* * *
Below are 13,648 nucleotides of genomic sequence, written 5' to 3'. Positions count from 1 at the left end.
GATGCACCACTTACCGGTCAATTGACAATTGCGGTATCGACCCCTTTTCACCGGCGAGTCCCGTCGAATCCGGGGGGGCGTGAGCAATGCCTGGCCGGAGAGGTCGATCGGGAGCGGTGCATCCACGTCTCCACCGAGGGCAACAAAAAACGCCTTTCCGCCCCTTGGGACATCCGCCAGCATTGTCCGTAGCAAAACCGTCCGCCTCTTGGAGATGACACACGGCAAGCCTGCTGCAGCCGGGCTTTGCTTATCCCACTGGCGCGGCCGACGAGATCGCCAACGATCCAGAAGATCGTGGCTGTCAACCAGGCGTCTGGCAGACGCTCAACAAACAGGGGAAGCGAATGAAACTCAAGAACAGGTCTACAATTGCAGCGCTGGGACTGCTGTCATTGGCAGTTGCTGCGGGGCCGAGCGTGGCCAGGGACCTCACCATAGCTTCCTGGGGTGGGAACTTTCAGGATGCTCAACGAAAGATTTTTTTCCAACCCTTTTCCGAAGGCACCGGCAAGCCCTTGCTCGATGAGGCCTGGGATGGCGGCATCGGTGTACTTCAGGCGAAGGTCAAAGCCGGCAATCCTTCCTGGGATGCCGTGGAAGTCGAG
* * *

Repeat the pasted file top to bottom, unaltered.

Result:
Below are 13,648 nucleotides of genomic sequence, written 5' to 3'. Positions count from 1 at the left end.
GATGCACCACTTACCGGTCAATTGACAATTGCGGTATCGACCCCTTTTCACCGGCGAGTCCCGTCGAATCCGGGGGGGCGTGAGCAATGCCTGGCCGGAGAGGTCGATCGGGAGCGGTGCATCCACGTCTCCACCGAGGGCAACAAAAAACGCCTTTCCGCCCCTTGGGACATCCGCCAGCATTGTCCGTAGCAAAACCGTCCGCCTCTTGGAGATGACACACGGCAAGCCTGCTGCAGCCGGGCTTTGCTTATCCCACTGGCGCGGCCGACGAGATCGCCAACGATCCAGAAGATCGTGGCTGTCAACCAGGCGTCTGGCAGACGCTCAACAAACAGGGGAAGCGAATGAAACTCAAGAACAGGTCTACAATTGCAGCGCTGGGACTGCTGTCATTGGCAGTTGCTGCGGGGCCGAGCGTGGCCAGGGACCTCACCATAGCTTCCTGGGGTGGGAACTTTCAGGATGCTCAACGAAAGATTTTTTTCCAACCCTTTTCCGAAGGCACCGGCAAGCCCTTGCTCGATGAGGCCTGGGATGGCGGCATCGGTGTACTTCAGGCGAAGGTCAAAGCCGGCAATCCTTCCTGGGATGCCGTGGAAGTCGAG